# Function sign

• May 18th 2009, 09:35 AM
anon_404
Function sign
What happens to a function when - is in front?

-f(x)
• May 18th 2009, 09:41 AM
derfleurer
Nothing. The function remains the same.

However, if we graph a new function, -f(x), we'll find that it's simply f(x) flipped across the x-axis.
• May 18th 2009, 10:11 AM
VonNemo19
you can visualize it like this

\$\displaystyle f(x)\$ yields the coordinates \$\displaystyle (x,y)\$ and \$\displaystyle -f(x)\$ yeilds the coordinaes \$\displaystyle (x,-y)\$. So every \$\displaystyle y\$ value in the \$\displaystyle f(x)\$ is the mirror image of the \$\displaystyle -f(x)\$ outputs. That's why we say the \$\displaystyle -f(x)\$ is the reflection through the \$\displaystyle x-axis\$ of \$\displaystyle f(x)\$. Make sense?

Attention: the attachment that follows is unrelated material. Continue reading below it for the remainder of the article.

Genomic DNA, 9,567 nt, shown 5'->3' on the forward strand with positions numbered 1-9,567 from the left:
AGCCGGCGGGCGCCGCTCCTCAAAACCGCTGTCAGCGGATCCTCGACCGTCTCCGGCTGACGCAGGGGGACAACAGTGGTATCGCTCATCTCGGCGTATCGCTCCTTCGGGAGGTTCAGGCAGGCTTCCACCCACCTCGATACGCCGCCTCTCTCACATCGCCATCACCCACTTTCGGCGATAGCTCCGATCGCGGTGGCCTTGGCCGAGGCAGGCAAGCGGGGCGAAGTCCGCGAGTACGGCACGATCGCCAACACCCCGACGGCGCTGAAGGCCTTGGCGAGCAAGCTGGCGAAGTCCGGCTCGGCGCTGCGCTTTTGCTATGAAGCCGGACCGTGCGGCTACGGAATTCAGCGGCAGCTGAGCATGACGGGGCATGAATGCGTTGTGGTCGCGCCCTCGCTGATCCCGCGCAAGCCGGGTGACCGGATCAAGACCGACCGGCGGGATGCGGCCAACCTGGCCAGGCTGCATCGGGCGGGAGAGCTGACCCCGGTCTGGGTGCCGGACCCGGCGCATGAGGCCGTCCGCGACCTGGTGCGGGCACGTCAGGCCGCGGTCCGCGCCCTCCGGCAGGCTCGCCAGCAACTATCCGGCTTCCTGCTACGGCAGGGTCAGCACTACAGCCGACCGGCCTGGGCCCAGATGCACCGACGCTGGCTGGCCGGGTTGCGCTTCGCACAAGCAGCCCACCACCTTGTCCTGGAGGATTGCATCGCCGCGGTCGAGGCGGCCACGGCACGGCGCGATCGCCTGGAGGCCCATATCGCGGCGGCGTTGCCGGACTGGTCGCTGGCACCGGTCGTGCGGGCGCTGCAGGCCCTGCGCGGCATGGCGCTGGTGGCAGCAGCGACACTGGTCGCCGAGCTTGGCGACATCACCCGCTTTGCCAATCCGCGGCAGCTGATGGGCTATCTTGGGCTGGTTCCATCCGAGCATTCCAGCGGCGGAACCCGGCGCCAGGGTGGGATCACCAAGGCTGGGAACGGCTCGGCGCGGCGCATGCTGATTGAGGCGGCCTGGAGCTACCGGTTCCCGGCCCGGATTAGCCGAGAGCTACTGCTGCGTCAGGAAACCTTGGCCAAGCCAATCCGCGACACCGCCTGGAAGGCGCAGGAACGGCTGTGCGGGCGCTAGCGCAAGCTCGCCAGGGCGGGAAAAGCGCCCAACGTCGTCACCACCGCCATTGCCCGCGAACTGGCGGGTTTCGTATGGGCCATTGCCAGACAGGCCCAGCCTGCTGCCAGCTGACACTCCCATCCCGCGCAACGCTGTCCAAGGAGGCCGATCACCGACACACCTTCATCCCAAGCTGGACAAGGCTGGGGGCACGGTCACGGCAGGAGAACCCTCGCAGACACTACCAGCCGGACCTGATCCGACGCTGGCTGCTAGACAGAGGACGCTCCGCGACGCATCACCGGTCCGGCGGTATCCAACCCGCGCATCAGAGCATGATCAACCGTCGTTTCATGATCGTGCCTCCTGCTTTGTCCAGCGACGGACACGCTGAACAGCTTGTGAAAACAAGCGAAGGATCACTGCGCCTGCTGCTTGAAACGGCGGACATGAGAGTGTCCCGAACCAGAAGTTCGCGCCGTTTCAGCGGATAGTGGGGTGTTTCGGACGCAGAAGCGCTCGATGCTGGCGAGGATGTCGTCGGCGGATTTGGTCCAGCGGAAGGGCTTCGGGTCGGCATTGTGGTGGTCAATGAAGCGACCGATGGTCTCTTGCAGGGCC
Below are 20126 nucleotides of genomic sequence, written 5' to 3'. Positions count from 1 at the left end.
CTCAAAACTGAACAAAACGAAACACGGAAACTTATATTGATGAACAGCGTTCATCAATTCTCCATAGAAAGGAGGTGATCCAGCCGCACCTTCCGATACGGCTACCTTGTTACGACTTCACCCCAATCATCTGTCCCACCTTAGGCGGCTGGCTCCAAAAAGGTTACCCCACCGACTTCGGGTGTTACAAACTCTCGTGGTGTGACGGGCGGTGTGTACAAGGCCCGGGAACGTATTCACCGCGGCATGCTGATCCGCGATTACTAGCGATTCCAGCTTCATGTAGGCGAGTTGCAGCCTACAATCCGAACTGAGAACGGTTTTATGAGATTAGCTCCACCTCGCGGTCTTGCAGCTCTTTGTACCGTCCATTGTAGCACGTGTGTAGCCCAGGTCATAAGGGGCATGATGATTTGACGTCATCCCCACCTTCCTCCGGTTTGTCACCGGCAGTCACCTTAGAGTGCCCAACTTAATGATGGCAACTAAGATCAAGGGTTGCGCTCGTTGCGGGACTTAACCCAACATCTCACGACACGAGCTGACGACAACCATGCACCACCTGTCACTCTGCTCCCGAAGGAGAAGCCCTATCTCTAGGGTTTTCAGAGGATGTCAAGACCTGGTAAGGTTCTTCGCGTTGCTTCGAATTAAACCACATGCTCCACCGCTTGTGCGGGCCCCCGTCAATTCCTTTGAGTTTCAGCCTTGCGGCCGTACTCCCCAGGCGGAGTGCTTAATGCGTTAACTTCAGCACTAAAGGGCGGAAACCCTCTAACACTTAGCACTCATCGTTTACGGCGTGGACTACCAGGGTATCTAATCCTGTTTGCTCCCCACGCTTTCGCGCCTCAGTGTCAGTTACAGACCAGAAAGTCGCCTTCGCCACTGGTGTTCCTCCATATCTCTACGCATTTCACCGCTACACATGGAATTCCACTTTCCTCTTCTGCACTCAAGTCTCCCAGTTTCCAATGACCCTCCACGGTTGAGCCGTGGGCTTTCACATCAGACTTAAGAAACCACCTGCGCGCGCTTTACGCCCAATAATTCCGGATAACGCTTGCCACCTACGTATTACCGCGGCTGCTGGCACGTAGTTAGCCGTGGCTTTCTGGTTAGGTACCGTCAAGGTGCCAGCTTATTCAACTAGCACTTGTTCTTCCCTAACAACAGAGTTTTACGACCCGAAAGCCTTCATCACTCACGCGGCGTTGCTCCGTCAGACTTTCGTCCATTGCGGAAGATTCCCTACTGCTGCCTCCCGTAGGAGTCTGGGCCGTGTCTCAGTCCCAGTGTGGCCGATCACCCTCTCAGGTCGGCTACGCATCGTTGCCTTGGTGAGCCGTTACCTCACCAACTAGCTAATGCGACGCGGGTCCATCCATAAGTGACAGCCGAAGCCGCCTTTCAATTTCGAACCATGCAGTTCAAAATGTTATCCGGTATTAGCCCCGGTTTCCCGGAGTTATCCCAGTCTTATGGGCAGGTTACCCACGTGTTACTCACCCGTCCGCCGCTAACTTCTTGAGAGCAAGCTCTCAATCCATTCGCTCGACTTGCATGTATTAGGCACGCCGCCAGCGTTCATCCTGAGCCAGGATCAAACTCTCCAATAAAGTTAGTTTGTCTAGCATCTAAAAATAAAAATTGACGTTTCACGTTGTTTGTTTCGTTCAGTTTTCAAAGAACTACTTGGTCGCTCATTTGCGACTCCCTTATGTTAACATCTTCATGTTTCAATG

• May 18th 2009, 11:40 AM
stapel
"f(x)" is just another name for "y". If you take a graph's y-values and change their signs, then you're moving the points to the opposite side of the x-axis. In other words, you're flipping the graph upside-down. (Wink)